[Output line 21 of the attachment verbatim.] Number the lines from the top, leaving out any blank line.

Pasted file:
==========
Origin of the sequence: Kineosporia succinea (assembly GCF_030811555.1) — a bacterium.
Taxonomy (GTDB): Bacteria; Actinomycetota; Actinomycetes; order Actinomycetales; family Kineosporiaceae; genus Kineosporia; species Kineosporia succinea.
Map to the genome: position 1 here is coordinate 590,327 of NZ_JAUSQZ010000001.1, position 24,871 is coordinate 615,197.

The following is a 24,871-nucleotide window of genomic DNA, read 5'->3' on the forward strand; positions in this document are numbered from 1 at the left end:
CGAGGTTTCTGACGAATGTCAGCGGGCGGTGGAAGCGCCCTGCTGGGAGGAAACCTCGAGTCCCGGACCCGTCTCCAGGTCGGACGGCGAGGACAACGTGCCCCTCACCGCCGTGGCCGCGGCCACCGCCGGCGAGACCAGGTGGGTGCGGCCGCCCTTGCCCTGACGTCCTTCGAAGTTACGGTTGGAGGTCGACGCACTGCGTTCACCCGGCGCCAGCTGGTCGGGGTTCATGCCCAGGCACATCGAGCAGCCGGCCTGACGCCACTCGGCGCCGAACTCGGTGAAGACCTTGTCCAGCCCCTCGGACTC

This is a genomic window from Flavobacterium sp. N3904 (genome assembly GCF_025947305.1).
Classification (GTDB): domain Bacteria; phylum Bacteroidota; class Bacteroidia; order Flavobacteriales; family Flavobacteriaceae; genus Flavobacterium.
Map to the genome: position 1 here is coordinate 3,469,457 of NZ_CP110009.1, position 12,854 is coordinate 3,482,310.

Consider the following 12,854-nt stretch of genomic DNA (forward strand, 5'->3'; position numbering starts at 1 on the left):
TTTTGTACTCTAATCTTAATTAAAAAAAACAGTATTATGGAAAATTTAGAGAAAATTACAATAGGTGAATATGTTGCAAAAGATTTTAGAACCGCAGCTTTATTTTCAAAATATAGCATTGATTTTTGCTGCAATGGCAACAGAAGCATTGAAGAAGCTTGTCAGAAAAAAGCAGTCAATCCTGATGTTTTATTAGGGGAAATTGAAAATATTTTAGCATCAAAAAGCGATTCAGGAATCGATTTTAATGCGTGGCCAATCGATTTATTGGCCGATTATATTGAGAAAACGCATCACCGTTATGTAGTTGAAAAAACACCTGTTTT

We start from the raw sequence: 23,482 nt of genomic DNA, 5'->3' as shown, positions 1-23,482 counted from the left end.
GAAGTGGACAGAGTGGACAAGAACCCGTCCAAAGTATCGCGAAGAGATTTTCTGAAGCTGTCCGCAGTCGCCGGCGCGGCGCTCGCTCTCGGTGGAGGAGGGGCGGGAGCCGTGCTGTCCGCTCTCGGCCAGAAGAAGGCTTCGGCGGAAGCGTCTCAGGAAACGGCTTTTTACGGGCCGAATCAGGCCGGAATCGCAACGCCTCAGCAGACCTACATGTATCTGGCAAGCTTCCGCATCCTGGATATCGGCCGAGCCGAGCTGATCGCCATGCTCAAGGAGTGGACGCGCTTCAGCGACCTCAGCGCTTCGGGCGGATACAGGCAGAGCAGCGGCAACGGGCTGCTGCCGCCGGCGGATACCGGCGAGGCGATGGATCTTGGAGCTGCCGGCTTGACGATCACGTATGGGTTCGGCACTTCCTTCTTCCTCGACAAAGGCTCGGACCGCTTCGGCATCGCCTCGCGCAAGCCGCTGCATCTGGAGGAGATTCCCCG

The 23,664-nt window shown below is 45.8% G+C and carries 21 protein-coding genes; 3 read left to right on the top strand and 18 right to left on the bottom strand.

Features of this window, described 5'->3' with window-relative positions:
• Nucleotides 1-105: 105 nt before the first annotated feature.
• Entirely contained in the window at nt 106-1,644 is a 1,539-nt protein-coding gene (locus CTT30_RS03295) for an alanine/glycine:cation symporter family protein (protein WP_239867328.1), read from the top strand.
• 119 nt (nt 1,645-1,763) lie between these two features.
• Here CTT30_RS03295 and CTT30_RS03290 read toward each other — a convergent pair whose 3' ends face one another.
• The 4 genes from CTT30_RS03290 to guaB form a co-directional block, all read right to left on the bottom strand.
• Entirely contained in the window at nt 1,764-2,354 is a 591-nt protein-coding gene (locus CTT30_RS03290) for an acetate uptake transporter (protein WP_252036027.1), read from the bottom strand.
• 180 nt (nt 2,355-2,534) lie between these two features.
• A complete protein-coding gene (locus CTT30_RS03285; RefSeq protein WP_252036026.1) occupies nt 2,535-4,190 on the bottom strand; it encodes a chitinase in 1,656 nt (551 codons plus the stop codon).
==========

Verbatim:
• 180 nt (nt 2,355-2,534) lie between these two features.